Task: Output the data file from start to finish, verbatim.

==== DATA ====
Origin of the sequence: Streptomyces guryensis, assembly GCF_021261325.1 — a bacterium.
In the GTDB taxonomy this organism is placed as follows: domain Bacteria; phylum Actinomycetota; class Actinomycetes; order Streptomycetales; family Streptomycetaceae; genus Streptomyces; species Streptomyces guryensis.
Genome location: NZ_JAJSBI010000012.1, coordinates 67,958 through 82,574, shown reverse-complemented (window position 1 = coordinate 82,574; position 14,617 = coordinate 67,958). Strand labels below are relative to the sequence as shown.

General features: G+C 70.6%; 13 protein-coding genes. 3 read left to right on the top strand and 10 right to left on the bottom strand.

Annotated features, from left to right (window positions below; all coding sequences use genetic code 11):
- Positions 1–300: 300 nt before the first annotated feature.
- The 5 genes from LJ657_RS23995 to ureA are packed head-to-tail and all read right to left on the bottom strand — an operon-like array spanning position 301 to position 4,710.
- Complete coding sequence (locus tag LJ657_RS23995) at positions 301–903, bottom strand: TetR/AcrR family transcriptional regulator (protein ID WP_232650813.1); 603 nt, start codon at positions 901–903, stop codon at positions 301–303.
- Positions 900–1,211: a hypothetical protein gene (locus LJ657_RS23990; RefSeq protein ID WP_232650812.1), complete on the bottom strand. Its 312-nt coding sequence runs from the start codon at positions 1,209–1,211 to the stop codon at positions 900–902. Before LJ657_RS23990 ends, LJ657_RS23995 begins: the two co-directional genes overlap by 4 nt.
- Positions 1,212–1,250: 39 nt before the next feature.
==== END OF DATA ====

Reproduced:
Origin of the sequence: Streptomyces guryensis, assembly GCF_021261325.1 — a bacterium.
In the GTDB taxonomy this organism is placed as follows: domain Bacteria; phylum Actinomycetota; class Actinomycetes; order Streptomycetales; family Streptomycetaceae; genus Streptomyces; species Streptomyces guryensis.
Genome location: NZ_JAJSBI010000012.1, coordinates 67,958 through 82,574, shown reverse-complemented (window position 1 = coordinate 82,574; position 14,617 = coordinate 67,958). Strand labels below are relative to the sequence as shown.

General features: G+C 70.6%; 13 protein-coding genes. 3 read left to right on the top strand and 10 right to left on the bottom strand.

Annotated features, from left to right (window positions below; all coding sequences use genetic code 11):
- Positions 1–300: 300 nt before the first annotated feature.
- The 5 genes from LJ657_RS23995 to ureA are packed head-to-tail and all read right to left on the bottom strand — an operon-like array spanning position 301 to position 4,710.
- Complete coding sequence (locus tag LJ657_RS23995) at positions 301–903, bottom strand: TetR/AcrR family transcriptional regulator (protein ID WP_232650813.1); 603 nt, start codon at positions 901–903, stop codon at positions 301–303.
- Positions 900–1,211: a hypothetical protein gene (locus LJ657_RS23990; RefSeq protein ID WP_232650812.1), complete on the bottom strand. Its 312-nt coding sequence runs from the start codon at positions 1,209–1,211 to the stop codon at positions 900–902. Before LJ657_RS23990 ends, LJ657_RS23995 begins: the two co-directional genes overlap by 4 nt.
- Positions 1,212–1,250: 39 nt before the next feature.